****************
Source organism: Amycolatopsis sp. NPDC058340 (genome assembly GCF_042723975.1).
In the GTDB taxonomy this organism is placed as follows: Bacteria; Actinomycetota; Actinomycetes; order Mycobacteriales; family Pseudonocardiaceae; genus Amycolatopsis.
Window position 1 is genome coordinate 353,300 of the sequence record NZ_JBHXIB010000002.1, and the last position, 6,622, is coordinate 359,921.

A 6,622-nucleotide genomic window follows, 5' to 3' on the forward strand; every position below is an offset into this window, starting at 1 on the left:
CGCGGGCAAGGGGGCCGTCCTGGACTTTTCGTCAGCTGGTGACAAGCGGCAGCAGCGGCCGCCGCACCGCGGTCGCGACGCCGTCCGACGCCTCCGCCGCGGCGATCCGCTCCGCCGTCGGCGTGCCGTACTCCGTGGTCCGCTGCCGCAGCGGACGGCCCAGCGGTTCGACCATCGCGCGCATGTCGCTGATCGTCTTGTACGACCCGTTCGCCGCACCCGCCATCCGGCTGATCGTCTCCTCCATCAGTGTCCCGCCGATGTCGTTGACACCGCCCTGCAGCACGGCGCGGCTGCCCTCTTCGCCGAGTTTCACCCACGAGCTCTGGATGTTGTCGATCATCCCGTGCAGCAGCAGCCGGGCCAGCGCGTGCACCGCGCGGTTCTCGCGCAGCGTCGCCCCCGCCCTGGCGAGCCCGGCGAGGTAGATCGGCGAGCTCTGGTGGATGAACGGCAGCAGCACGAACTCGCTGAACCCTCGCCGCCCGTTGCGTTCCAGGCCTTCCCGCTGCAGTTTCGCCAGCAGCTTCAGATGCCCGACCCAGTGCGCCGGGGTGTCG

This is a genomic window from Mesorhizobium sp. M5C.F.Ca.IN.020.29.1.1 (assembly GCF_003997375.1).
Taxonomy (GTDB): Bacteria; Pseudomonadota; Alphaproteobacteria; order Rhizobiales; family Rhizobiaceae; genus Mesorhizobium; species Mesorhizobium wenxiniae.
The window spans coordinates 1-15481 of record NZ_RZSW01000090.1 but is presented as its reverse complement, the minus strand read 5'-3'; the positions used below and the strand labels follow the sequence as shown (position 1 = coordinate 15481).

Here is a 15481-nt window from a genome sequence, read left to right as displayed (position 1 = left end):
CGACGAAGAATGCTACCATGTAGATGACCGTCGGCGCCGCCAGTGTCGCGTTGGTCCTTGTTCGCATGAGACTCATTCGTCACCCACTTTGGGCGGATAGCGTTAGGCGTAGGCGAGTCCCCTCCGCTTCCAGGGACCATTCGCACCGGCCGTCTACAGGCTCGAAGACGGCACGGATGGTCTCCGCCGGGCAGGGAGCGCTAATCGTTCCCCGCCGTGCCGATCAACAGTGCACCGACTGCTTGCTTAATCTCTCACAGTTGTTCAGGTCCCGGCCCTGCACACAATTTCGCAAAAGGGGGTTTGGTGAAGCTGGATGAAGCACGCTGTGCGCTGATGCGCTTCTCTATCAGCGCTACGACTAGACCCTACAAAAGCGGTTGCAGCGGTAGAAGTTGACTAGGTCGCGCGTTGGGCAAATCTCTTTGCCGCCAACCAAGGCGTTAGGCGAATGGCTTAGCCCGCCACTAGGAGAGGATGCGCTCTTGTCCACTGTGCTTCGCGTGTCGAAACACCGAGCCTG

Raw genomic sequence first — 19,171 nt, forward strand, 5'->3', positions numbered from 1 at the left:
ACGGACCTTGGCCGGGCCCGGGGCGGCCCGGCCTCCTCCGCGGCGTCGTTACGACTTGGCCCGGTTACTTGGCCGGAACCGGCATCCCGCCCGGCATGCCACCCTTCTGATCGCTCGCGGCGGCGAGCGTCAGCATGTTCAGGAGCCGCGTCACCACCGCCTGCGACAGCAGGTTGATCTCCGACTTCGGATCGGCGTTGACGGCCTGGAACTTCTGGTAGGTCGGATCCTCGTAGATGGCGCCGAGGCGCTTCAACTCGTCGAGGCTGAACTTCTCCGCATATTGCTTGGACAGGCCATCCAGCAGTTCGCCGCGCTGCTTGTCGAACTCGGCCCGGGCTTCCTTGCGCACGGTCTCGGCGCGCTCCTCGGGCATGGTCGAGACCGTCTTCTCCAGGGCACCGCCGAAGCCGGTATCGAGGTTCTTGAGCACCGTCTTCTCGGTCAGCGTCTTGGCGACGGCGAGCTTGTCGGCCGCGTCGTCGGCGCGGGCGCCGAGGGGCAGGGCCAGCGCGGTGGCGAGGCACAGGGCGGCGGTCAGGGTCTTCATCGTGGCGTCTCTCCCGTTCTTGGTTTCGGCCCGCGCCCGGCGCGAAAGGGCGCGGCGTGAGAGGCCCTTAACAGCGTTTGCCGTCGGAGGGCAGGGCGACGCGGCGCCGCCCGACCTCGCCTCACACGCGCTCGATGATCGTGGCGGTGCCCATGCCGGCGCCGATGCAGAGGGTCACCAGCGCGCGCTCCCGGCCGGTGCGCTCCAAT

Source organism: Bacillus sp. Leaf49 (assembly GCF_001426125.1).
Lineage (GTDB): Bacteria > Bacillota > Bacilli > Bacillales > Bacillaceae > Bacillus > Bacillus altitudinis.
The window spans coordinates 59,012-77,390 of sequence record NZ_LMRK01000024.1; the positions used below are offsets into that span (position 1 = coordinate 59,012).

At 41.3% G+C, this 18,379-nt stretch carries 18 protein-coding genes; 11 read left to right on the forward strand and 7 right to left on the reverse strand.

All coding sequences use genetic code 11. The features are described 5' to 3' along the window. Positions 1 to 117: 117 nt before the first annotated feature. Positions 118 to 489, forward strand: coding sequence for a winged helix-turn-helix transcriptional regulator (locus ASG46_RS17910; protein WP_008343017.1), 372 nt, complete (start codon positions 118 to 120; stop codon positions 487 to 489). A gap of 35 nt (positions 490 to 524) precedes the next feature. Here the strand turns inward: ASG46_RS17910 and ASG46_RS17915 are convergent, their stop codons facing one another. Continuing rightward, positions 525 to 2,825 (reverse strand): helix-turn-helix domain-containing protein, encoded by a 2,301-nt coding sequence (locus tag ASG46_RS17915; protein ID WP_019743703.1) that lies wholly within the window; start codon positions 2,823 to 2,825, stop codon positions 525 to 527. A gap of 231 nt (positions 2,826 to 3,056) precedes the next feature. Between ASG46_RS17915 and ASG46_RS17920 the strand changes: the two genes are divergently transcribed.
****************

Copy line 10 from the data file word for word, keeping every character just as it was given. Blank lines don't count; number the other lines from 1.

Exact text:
CGACGAAGAATGCTACCATGTAGATGACCGTCGGCGCCGCCAGTGTCGCGTTGGTCCTTGTTCGCATGAGACTCATTCGTCACCCACTTTGGGCGGATAGCGTTAGGCGTAGGCGAGTCCCCTCCGCTTCCAGGGACCATTCGCACCGGCCGTCTACAGGCTCGAAGACGGCACGGATGGTCTCCGCCGGGCAGGGAGCGCTAATCGTTCCCCGCCGTGCCGATCAACAGTGCACCGACTGCTTGCTTAATCTCTCACAGTTGTTCAGGTCCCGGCCCTGCACACAATTTCGCAAAAGGGGGTTTGGTGAAGCTGGATGAAGCACGCTGTGCGCTGATGCGCTTCTCTATCAGCGCTACGACTAGACCCTACAAAAGCGGTTGCAGCGGTAGAAGTTGACTAGGTCGCGCGTTGGGCAAATCTCTTTGCCGCCAACCAAGGCGTTAGGCGAATGGCTTAGCCCGCCACTAGGAGAGGATGCGCTCTTGTCCACTGTGCTTCGCGTGTCGAAACACCGAGCCTG